Reviewing More Spider-Man Sets

Theme: LEGO Marvel Super Heroes
Nos: 76175; 76198
Release Year: 2021
Cost: AU $129.99; AU $32.99
Pieces: 466 (with 6 minifigures); 305 (with 2 minifigures)

Let’s quickly check out two more sets –  76198 Spider-Man & Doctor Octopus Mech Battle and 76175 Spiderman Lair, two more sets from the seemingly forever growing Marvel theme. First up the smaller of the two – the mechs. Also, apologies for the poorer quality photos – I’m still getting my camera setup fine tuned in the new LEGO room!

76198 Spider-Man & Doctor Octopus Mech Battle

We’ve seen a few super hero and villain mechs lately, and they all seem to have followed the same format. These are no different. There’s of course the details related to the characters – webs and colourings for Spidey and massive robot arms and colourings for Doc Ock. 

Firstly, the minifigures – Spider-Man looks good, with loads of printing on the torso and head, but nothing on the legs apart from the dual-moulding. It’s strange that there’s multiple different versions of the minifigure across the different 2021 Spidey releases. Some have just blue legs, some have no prints on the arms. I think this version is the better combination of the lot. He’s also got a couple of white Power Blast elements.

Doctor Octopus is a known fan of a mech, given his extra arms are mechanical. We’ve seen this design before, in 76174 Spider-Man’s Monster Truck and I really like this design. There’s no mech arms included with the minifigure, as they’re on the mech itself, but the printing is very detailed, with some excellent dark green designs, and a double sided goggled head.

The mechs, like I said before, are similar to the previous versions – they’re small and relatively nimble and articulated, but somehow look imposing compared to a minifigure. Which is what you want from a mech. The multiple ball joints mean some excellent articulation and poseability. There’s not a large amount of footprint on Spidey’s mech compared to Doc Ock’s, but it’s enough for the mech to be stable.

I quite like the oversized hands and chest. It’s comical and fun. The best detail of both mechs has to be Doctor Octopus’ mechanical arms. They connect to the back with three-way axle elements, so they can’t be rotated, but there’s still a decent amount of angling in the multiple jointed arms themselves. The big claws on them are particularly menacing.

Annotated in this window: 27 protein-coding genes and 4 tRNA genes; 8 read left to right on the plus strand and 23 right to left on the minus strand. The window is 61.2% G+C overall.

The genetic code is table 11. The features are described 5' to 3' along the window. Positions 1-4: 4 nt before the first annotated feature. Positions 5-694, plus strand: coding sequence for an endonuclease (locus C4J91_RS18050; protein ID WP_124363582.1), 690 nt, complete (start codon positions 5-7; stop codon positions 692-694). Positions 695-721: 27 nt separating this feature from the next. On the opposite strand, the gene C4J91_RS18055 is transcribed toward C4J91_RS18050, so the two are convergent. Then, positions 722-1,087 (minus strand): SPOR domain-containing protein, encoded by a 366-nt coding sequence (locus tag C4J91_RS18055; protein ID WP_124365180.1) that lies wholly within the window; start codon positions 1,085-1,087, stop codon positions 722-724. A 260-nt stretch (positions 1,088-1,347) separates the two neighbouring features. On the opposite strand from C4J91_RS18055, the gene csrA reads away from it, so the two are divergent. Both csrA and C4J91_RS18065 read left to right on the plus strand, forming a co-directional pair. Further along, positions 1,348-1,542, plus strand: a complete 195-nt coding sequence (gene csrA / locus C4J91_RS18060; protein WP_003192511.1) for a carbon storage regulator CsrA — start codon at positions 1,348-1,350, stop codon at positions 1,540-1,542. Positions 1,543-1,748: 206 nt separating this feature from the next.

Overall Spider-Man’s mech is a bit so-so. Doctor Octopus’ is the standout of the set. If you have the others, they’re a good addition, especially if they’re on sale.

76175 Attack on the Spider Lair

Time for the bigger one. Spider-Man hasn’t really been known to have a lair – normally he’s just in his bedroom at Aunt May’s, but it’s kind of cool to think he’s got a lair, and what a teched out lair it is! There’s also a stack of minifigures included. 

Here’s another variant of Spidey – printed torso and arms with blue minifigure legs. A few other versions are included too – the home made suit when Peter Parker first realised what he could do, with printed beanie (balaclava) and torso (I particularly like the belt and spider logo on the back); the Iron Spider with gold emblem and extra arms, and my personal favourite – the Stealth Spider suit from the comics. It’s brilliant and pays close attention to detail with the printing. It’s absolutely a standout of the set. 

On to the villains – there’s two of them, to keep Spidey busy. Venom is back and as awesome as ever, with big menacing teeth, and the Green Goblin makes an appearance with some amazing printing on his torso and legs. The quality here is stunning – so much detail on the vivid purple.

The build is quite busy, with lots going on. The raised platforms of red are a nice touch, but I think it’s got too much of a reskinned Batcave vibe, with the big SpideyComputer front and centre. It is much bigger than I thought, though, at over 40cm wide. The smaller builds include the Goblin Glider – a great little representation of the Green Goblin’s vehicle of choice with the menacing face at the front; and a basketball launcher. The motorbike at the front is a nice touch, as there needed to be a vehicle for Spidey, and the costume rack to the side is understated but fun. 

The computer is good, but it’s so ridiculously close to Batman’s BatComputer it’s almost awkward. The camera and game controller (with the game in the bottom right corner) are a nice touch, but I don’t think it’s enough. Flanking the screen are some tools and drones on webs. with the costumes on the left, and a hidden prison cell and basketball hoop on the right. It’s very disjointed, this model. It feels like the designers thought of all the stuff they wanted in the set, and then just threw it together.

There’s also very few polished details. The costume stands are very basic, and the stand for the Iron Spider’s arms is more basic still. There’s also a skate ramp thrown in for good measure. On the other side there’s a single dumbbell balanced precariously on it’s extremely simple stand. It’s very odd. I would have gotten rid of the basketball hoop and prison cell (do you really want your enemies to know where your base is?) and make more of a gym and chill zone in that area.

If you’re a fan of Spider-Man, get this set for the minifigures and use the parts for something else.

A special thank you to LEGO for sending me copies to review. All thoughts on these sets are my own and are not influenced in any way, shape or form. The provision of sets for review does not guarantee a favourable review.